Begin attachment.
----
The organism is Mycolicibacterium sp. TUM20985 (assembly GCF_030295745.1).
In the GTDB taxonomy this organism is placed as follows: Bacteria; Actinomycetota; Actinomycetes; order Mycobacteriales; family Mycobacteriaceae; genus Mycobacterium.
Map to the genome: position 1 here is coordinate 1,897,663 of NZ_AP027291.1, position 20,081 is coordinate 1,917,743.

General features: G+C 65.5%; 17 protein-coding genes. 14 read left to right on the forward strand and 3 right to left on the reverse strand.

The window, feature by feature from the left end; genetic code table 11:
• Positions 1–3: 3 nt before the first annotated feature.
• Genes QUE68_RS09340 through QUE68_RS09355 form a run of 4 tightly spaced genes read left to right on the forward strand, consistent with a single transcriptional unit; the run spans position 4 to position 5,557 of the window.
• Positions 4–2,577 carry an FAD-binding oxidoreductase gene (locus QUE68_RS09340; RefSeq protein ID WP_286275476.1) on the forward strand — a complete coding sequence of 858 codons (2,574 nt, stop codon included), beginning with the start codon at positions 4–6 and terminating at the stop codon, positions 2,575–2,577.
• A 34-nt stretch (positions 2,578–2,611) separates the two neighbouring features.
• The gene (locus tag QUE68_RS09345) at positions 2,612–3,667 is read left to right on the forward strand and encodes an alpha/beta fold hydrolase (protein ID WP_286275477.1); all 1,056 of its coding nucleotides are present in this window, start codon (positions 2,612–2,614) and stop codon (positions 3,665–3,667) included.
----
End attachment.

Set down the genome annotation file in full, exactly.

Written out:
The organism is Mycolicibacterium sp. TUM20985 (assembly GCF_030295745.1).
In the GTDB taxonomy this organism is placed as follows: Bacteria; Actinomycetota; Actinomycetes; order Mycobacteriales; family Mycobacteriaceae; genus Mycobacterium.
Map to the genome: position 1 here is coordinate 1,897,663 of NZ_AP027291.1, position 20,081 is coordinate 1,917,743.

General features: G+C 65.5%; 17 protein-coding genes. 14 read left to right on the forward strand and 3 right to left on the reverse strand.

The window, feature by feature from the left end; genetic code table 11:
• Positions 1–3: 3 nt before the first annotated feature.
• Genes QUE68_RS09340 through QUE68_RS09355 form a run of 4 tightly spaced genes read left to right on the forward strand, consistent with a single transcriptional unit; the run spans position 4 to position 5,557 of the window.
• Positions 4–2,577 carry an FAD-binding oxidoreductase gene (locus QUE68_RS09340; RefSeq protein ID WP_286275476.1) on the forward strand — a complete coding sequence of 858 codons (2,574 nt, stop codon included), beginning with the start codon at positions 4–6 and terminating at the stop codon, positions 2,575–2,577.
• A 34-nt stretch (positions 2,578–2,611) separates the two neighbouring features.
• The gene (locus tag QUE68_RS09345) at positions 2,612–3,667 is read left to right on the forward strand and encodes an alpha/beta fold hydrolase (protein ID WP_286275477.1); all 1,056 of its coding nucleotides are present in this window, start codon (positions 2,612–2,614) and stop codon (positions 3,665–3,667) included.